The Self-Employed Writer

For some reason the term "self-employed" seems to have a sort of mystical power.  I'm not even kidding.  I speak from experience.  People ask me what I do for a living and I tell them I am a violin teacher.  The follow up question is usually where I work and I tell them I'm self-employed.  That's when I get one of two looks:

Look Option 1:  The cynical look.  I am clearly full of it and probably make no money because I am a self-employed music teacher.  If I was any good at what I do I would be working for a school.


Look Option 2:  The enamored look.  I am a wild and crazy musician living the dream life of freedom.  No rules or conventions could hold ME back.

In reality I am somewhere in between those two.  I do make a living off of my self-employed teaching state.  I choose not to work in schools because that is a totally different type of teaching that is really not my cup of tea.

I can set my own schedule but being self-employed actually takes quite a bit of work.  I have to spend quite a bit of time at the computer responding to emails.  I get no healthcare benefits or paid vacations.  Plus I have to keep track of every business expense if I want to have any hope of tax rebates.

What this is all leading to is the fact that self-published ebook writers are self-employed individuals.  Even if you only make a few cents a year from it, the same rules still apply.  Establishing a self-employed business takes time.  It's not a get rich quick scheme.  At best you can reasonably hope for steady income that allows you to support yourself.

 But reaching this point will take years.  Any startup business takes 2-5 years to establish.  It also takes consistant effort on the part of the owner (that would be you).  So if you write one ebook and then don't do anything to promote your business for 6 months, don't expect sales to be the same.

If you are writing as a hobby, that's fine.  But you still need to approach it in a professional manner regardless of how much money you make.  Acting like a professional, even if it's just online, is crucial.  It's ok to appear "like a human."  But at the core you still must be a professional.  If you want people to treat your work seriously, you must take your craft seriously.


Comments

  1. Kevis HendricksonApril 19, 2012 at 2:43 PM

    No disagreements here. I've been at this self-publishing game for four years now and it's been tough. But what makes it so tough isn't the time you have to put in. But rather, as Indiana Jones says, "it's the mileage."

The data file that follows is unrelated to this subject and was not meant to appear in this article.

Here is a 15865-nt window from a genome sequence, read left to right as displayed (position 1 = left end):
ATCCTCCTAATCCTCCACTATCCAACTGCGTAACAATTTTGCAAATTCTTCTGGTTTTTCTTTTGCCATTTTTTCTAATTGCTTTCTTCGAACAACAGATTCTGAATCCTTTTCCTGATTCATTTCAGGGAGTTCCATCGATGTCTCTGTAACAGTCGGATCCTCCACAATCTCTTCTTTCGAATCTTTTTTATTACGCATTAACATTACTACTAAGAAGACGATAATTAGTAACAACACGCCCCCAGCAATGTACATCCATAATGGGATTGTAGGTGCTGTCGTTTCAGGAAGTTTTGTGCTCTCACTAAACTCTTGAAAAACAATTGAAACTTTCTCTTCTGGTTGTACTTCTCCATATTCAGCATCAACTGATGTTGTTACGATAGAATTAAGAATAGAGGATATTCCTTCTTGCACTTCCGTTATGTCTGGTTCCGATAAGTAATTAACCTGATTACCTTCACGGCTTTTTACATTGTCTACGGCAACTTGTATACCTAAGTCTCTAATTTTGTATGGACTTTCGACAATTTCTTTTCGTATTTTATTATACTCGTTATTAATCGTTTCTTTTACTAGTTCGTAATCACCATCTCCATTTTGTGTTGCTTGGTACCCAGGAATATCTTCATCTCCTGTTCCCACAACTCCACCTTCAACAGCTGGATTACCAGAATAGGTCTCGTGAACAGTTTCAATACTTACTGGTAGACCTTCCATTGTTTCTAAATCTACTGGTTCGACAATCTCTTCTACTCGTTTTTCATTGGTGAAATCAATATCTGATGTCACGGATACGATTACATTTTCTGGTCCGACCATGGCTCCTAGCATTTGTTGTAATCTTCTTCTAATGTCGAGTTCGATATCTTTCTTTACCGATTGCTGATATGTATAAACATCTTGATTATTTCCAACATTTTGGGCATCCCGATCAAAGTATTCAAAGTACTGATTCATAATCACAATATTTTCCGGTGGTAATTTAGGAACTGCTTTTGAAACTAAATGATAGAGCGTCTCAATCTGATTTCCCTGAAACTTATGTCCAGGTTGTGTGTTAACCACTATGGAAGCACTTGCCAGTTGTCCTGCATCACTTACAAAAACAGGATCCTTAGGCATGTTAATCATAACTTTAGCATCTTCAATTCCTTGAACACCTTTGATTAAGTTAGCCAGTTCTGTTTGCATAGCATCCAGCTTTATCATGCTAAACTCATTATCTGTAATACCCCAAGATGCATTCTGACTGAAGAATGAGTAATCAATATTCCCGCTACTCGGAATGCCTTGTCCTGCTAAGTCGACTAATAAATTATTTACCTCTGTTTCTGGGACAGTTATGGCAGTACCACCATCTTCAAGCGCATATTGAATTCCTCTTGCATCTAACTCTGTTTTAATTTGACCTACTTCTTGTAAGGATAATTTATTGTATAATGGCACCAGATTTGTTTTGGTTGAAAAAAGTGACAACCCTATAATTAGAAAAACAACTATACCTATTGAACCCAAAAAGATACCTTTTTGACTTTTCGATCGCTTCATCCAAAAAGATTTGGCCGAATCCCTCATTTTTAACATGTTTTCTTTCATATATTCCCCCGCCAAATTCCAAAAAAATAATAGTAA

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  2. Heh. So true.

    But now that you're at the 4 year mark, are you noticing any consistency to your business?

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    Replies
    1. Kevis HendricksonApril 21, 2012 at 7:20 AM

      I'll be honest. I haven't reached most of the goals I set for myself. But I figure if it's not working, then I must be doing something wrong. The proof is in the pudding, right?

      I've definitely changed tactics over the past couple of months. No more 24/7 self promotion. It was cutting into my writing time. I've decided to take a time out from publishing to focus entirely on the craft of writing again. No sense beating my head against the wall wondering why my books don't sell when it's probably an issue of me needing to improve my content. Way I see it, if I'm not putting out stuff that's on the same level as the big boys and girls, why bother?

      With that said, I've learned a lot over the past four years and the crux of it all is if you're not cooking a great steak, people won't visit your restaurant. My goal now is to cook the best steak in town. :)

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    2. I too have been cutting back in the self-promotion arena. I burned myself out, truth be told. The constant feeling of having to post something new of Facebook or Twitter got old.

      It's actually kind of nice. I'm wasting far less time so I can focus my energy on things I actually enjoy. Like blogging and trying to write new genres.

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    3. Kevis HendricksonApril 21, 2012 at 4:56 PM

      I'm burned out as well. What makes it worse is I don't enjoy promotion at all. If I had the funds, I'd just pay for adverts and be done with it.

      I find that promoting makes me not enjoy being an author. All I want to do is write stories and share them with readers. All of that constant drum beating really took its toll. Social networking practically drained me of all my creativity too.

      Truth be told, the best thing I've done for my career is to take a cue from Ol' Nessie and submerge for a while. No Kindleboards, Twitter, Facebook, or any of that stuff. Now, it's just me, my word processor, and a dog eared copy of Elements of Style. Should be real interesting to see if this strategy works for me in the long run. ;)

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    4. We'll know if you've gone too far when your next story includes grammar tips between fight scenes.

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    5. Kevis HendricksonApril 22, 2012 at 7:37 PM

      Ha,ha. Who knows? Might be the start of a new trend! :P

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